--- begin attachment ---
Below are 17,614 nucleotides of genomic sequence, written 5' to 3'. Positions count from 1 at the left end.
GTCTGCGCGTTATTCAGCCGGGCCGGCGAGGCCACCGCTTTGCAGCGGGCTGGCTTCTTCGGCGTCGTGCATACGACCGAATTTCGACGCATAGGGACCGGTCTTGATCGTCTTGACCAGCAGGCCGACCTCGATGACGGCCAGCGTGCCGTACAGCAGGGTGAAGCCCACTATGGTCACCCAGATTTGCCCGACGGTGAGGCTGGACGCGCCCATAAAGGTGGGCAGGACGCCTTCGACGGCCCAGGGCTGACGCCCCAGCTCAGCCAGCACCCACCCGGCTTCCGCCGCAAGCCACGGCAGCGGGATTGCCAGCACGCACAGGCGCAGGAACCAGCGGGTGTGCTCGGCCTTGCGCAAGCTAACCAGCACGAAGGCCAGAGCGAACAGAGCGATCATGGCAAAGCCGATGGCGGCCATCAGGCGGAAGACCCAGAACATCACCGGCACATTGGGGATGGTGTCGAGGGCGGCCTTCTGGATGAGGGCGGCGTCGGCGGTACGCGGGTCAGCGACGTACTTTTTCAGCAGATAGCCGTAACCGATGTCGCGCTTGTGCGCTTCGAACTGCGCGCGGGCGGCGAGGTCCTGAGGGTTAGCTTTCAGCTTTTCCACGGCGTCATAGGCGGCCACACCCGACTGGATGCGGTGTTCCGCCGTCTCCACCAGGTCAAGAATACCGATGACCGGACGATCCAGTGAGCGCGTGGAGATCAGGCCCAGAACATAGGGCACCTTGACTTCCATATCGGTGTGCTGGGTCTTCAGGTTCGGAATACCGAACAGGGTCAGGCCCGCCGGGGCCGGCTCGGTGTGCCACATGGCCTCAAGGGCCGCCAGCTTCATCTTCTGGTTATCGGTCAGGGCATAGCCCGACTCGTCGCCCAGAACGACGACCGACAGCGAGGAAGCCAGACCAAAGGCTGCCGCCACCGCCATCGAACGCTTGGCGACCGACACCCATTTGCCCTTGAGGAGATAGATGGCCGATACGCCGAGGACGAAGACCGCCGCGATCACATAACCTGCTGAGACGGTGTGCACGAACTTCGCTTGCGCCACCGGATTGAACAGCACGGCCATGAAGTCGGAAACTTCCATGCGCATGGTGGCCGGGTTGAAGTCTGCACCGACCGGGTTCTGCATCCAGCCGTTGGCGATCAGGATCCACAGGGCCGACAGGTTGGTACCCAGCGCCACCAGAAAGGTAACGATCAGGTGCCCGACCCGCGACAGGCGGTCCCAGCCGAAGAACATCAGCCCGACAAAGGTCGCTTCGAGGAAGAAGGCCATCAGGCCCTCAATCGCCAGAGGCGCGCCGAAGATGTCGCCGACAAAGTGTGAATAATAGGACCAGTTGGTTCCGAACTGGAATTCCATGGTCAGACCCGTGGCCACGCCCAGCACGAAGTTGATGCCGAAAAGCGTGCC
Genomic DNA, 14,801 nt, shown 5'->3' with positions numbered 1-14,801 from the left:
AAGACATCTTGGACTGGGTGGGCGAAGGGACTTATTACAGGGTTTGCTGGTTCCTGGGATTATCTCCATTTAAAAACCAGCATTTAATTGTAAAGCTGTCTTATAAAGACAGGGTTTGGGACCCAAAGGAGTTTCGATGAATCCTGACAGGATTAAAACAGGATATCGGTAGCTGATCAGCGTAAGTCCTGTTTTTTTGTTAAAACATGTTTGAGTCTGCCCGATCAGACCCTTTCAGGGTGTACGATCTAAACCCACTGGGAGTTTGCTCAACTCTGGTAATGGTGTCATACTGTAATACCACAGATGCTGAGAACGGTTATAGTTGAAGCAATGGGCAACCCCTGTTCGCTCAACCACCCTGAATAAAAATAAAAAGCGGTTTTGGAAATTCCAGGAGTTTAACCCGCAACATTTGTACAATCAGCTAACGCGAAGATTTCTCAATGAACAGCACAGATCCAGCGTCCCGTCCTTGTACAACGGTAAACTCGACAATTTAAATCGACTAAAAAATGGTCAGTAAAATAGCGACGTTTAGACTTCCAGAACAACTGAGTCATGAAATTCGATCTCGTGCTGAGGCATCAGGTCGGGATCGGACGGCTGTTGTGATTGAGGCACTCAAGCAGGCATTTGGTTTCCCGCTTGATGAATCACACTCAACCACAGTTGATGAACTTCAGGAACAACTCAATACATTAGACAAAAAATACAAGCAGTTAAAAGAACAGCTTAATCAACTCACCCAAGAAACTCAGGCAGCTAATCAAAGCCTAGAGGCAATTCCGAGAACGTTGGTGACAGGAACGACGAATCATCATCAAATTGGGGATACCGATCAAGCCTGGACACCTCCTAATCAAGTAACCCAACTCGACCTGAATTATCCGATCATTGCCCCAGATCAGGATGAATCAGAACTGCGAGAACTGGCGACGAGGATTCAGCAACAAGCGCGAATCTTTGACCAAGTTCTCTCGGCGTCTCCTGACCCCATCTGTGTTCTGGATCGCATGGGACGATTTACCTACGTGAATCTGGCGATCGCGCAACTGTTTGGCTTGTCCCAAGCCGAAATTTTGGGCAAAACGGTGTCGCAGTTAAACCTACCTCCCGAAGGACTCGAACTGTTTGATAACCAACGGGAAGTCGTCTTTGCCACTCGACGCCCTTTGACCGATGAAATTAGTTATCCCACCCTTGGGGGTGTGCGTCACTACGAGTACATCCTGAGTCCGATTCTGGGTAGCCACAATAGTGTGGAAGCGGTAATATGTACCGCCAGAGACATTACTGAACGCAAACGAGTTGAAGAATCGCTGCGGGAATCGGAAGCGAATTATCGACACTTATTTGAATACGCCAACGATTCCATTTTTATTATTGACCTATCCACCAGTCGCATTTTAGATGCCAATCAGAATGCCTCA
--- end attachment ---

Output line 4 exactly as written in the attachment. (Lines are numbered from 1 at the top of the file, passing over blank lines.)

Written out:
AAGACATCTTGGACTGGGTGGGCGAAGGGACTTATTACAGGGTTTGCTGGTTCCTGGGATTATCTCCATTTAAAAACCAGCATTTAATTGTAAAGCTGTCTTATAAAGACAGGGTTTGGGACCCAAAGGAGTTTCGATGAATCCTGACAGGATTAAAACAGGATATCGGTAGCTGATCAGCGTAAGTCCTGTTTTTTTGTTAAAACATGTTTGAGTCTGCCCGATCAGACCCTTTCAGGGTGTACGATCTAAACCCACTGGGAGTTTGCTCAACTCTGGTAATGGTGTCATACTGTAATACCACAGATGCTGAGAACGGTTATAGTTGAAGCAATGGGCAACCCCTGTTCGCTCAACCACCCTGAATAAAAATAAAAAGCGGTTTTGGAAATTCCAGGAGTTTAACCCGCAACATTTGTACAATCAGCTAACGCGAAGATTTCTCAATGAACAGCACAGATCCAGCGTCCCGTCCTTGTACAACGGTAAACTCGACAATTTAAATCGACTAAAAAATGGTCAGTAAAATAGCGACGTTTAGACTTCCAGAACAACTGAGTCATGAAATTCGATCTCGTGCTGAGGCATCAGGTCGGGATCGGACGGCTGTTGTGATTGAGGCACTCAAGCAGGCATTTGGTTTCCCGCTTGATGAATCACACTCAACCACAGTTGATGAACTTCAGGAACAACTCAATACATTAGACAAAAAATACAAGCAGTTAAAAGAACAGCTTAATCAACTCACCCAAGAAACTCAGGCAGCTAATCAAAGCCTAGAGGCAATTCCGAGAACGTTGGTGACAGGAACGACGAATCATCATCAAATTGGGGATACCGATCAAGCCTGGACACCTCCTAATCAAGTAACCCAACTCGACCTGAATTATCCGATCATTGCCCCAGATCAGGATGAATCAGAACTGCGAGAACTGGCGACGAGGATTCAGCAACAAGCGCGAATCTTTGACCAAGTTCTCTCGGCGTCTCCTGACCCCATCTGTGTTCTGGATCGCATGGGACGATTTACCTACGTGAATCTGGCGATCGCGCAACTGTTTGGCTTGTCCCAAGCCGAAATTTTGGGCAAAACGGTGTCGCAGTTAAACCTACCTCCCGAAGGACTCGAACTGTTTGATAACCAACGGGAAGTCGTCTTTGCCACTCGACGCCCTTTGACCGATGAAATTAGTTATCCCACCCTTGGGGGTGTGCGTCACTACGAGTACATCCTGAGTCCGATTCTGGGTAGCCACAATAGTGTGGAAGCGGTAATATGTACCGCCAGAGACATTACTGAACGCAAACGAGTTGAAGAATCGCTGCGGGAATCGGAAGCGAATTATCGACACTTATTTGAATACGCCAACGATTCCATTTTTATTATTGACCTATCCACCAGTCGCATTTTAGATGCCAATCAGAATGCCTCA